I can smell the finish line!
Finally! Finish time was 2 hours 29 minutes. Still close to my goal,while taking photos to boot.
I think I deserve one of those, please.
wearing it proudly

See you again next year! For now I need more ibuprofen.


(*all photos taken with my iPhone)


  1. Hi Doc,

    I just hope that you had fun when you joined the Des Moines annual Marathon.
    I always admire your passion to join this kind of activities to keep yourself
    physically and mentally fit. On the other hand, I want so share some article I read
    that may interest you since you are in a health care industry. See below.

    “Bad omen for Healtcare”
    Written by BY PHILIP S. CHUA, MD, FACS, FPCS

    US News and World Report writer Mary Brophy Marcus wrote an article a few years back about the critical shortages of physicians in the United States and the escalating cost of healthcare due to the malpractice crisis, which piece she titled Healthcare’s “Perfect Storm.”

    The title was, indeed, most appropriate, one that predicted an ominous future for the Americans. That bad omen came true. Today, there is a serious crisis in healthcare cost that is bankrupting Medicare and other private insurance companies and medical care providers in the United States, thanks to the mandated malpractice insurance for all physicians in America.

    The same crisis could wreak havoc to our own healthcare system in the Philippines and cause us and our family immeasurable pain and suffering, if we, the people, allow our legislators to pass a law mandating all physicians in the country to buy malpractice insurance as physicians in the United States are required to have.

    Since that US law was passed, malpractice lawsuits suddenly skyrocketed, malpractice lawyers mushroomed, and so with ambulance chasers and bills boards encouraging patients to sue physicians, medical staffs, clinics, and hospitals.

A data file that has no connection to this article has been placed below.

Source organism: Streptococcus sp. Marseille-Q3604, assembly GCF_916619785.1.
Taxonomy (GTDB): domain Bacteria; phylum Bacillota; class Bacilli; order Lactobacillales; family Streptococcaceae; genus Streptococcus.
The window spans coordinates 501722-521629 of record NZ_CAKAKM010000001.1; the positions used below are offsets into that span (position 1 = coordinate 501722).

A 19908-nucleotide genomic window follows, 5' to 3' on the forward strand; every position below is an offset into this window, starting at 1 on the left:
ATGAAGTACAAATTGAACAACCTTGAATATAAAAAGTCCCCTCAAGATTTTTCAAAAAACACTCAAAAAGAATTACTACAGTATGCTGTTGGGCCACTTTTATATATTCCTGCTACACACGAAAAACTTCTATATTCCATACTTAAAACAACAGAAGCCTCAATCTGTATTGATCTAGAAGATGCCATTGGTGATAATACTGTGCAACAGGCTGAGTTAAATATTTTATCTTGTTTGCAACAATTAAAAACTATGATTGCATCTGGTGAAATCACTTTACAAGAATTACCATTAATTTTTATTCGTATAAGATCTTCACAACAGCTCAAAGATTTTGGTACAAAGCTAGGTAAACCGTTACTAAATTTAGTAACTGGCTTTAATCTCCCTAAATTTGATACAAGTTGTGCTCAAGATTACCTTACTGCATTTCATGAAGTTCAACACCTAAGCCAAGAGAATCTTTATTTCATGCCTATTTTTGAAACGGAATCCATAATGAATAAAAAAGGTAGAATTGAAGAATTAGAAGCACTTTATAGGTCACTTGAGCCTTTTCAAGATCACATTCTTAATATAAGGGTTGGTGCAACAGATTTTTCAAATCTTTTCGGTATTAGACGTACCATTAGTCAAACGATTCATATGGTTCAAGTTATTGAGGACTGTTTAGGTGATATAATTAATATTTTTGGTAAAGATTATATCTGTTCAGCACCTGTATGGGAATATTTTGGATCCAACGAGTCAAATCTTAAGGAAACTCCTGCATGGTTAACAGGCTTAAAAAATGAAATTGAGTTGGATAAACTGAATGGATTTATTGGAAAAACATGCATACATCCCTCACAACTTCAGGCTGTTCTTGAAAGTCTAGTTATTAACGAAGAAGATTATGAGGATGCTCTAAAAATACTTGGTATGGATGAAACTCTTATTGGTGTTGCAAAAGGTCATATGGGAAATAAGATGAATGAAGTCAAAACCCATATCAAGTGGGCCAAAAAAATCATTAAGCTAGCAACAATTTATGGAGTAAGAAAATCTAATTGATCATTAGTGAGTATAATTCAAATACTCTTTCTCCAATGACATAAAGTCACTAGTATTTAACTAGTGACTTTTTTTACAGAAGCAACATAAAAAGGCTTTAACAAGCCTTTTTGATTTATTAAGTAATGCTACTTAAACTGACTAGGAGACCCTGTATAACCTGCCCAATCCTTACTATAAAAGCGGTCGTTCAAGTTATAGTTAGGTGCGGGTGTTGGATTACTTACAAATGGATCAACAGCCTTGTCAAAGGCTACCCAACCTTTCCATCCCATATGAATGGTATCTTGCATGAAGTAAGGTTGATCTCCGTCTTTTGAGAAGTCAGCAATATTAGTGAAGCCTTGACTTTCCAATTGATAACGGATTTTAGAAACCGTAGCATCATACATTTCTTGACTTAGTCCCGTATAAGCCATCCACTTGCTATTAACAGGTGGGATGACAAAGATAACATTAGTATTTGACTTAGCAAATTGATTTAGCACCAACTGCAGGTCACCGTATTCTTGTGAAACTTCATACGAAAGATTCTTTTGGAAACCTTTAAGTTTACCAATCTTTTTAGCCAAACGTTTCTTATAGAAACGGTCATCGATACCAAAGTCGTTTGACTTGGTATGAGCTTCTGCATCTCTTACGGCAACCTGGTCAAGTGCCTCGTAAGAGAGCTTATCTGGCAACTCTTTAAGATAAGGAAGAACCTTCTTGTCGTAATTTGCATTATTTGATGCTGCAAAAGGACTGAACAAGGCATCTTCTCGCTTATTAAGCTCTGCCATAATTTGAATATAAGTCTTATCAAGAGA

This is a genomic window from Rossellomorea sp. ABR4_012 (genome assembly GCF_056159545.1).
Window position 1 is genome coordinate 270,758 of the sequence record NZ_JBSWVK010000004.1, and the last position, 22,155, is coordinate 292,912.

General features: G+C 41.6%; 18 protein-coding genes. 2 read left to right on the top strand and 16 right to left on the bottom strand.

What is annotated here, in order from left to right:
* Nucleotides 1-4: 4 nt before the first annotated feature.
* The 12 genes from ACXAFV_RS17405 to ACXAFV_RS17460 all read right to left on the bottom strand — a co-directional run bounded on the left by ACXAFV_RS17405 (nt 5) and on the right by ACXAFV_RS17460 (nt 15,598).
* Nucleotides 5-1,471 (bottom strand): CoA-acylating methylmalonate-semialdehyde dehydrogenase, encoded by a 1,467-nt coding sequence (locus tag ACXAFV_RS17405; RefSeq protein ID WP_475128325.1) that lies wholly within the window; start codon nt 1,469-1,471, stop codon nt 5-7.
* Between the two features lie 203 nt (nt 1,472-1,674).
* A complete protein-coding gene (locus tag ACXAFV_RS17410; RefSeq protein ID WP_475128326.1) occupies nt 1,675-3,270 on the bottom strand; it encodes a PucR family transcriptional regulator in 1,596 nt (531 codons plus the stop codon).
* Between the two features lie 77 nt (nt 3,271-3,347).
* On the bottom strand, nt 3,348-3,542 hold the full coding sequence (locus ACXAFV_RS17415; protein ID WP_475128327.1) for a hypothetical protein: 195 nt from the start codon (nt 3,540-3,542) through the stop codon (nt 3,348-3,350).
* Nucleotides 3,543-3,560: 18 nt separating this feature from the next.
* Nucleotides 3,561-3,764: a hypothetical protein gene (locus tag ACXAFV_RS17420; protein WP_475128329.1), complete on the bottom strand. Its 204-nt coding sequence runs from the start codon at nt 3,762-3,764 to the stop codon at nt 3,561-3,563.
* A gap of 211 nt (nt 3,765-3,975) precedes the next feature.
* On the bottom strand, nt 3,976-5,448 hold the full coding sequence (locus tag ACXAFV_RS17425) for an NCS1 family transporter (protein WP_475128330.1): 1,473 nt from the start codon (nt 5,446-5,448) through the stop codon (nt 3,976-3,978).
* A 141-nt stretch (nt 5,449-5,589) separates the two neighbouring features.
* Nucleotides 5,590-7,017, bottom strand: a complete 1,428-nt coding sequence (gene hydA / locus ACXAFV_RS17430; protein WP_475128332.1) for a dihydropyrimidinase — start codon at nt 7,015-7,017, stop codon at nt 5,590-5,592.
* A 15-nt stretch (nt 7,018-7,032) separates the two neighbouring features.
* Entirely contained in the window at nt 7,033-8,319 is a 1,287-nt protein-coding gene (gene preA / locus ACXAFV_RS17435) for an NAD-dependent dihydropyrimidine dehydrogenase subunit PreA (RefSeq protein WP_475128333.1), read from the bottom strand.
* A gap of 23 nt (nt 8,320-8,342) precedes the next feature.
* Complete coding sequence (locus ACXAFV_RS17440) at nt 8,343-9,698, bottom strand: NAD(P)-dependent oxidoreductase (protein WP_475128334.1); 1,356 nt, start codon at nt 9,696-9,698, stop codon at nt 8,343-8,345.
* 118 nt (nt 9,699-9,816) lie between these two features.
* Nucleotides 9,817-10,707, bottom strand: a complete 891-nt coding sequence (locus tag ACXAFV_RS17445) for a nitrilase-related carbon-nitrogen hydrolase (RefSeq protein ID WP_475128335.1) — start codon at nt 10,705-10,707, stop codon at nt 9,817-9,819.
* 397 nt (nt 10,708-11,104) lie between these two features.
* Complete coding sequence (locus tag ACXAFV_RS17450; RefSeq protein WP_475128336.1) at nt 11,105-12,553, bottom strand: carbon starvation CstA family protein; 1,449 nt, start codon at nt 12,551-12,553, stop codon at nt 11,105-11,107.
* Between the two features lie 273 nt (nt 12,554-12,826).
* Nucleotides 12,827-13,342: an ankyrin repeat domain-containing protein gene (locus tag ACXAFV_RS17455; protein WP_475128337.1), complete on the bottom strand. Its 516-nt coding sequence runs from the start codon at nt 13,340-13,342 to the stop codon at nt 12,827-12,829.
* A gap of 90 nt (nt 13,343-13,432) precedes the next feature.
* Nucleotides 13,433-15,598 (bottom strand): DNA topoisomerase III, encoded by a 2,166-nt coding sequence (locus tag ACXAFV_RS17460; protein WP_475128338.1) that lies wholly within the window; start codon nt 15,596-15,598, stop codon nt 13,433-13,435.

Physicians were forced to practice defensive medicine, ordering more tests, X-rays, CT scans, MRI, etc., in order “to be extra careful” and protect themselves. Healthcare costs escalated. America has grown into a litigious society that it is today. Because of large settlement awards to plaintiffs, insurance companies had to jack up malpractice premiums to a prohibitive level. Unable to cope with the financial burden, many physicians called it quits. The vicious cycle continued leading to a present healthcare crisis in the United States.

    In her revealing and alarming essay, Mary Brophy Marcus related how a Las Vegas OB-GYN specialist with a thriving practice, seeing 40 patients a day and delivering 20 babies a week, had to fold his obstetrics practice after 12 years because of skyrocketing malpractice premiums in the United States. Although he had never been sued before, his malpractice rate jumped from $33,000 (more than 1.3 million pesos) to a more ridiculous $108,000 (almost 4.5 million pesos) a year! At an income tax (bracket) rate of almost 50%, this physician had to earn about $216,000 (almost 9 million pesos) a year just to be able to pay Uncle Sam the annual income tax and the malpractice premium of $108,000, with nothing left in his pocket for himself, his family, his office staff and other overhead expenses.

    The example the writer illustrated above is typical and widespread across North America, where currently there is a healthcare crisis, almost to a catastrophic proportion. The run-away malpractice insurance premium rate is forcing countless physicians, especially those specialists regularly performing high-risk procedures (heart surgeons, obstetricians, neurosurgeons, orthopedic surgeons, emergency room physicians, etc.) to curtail their practices or retire prematurely, or change career, to avoid debts or bankruptcy.

    “People are dying,” stated Loren Johnson, president of the American College of Emergency Physicians’ California chapter. The reason is because states are running low on vital medical specialists and services as a result of this malpractice crisis.

    The Washington County Hospital in Hagerstown, Maryland, like many other hospitals, had shut down their trauma center (emergency room) because of lack of physicians and the very costly malpractice premium. Many training hospitals are concerned that the high cost of malpractice premium they have to buy for their residents might cause them to close their programs. And this will further reduce the number of practicing physicians in the country, making healthcare even lesser accessible for the people.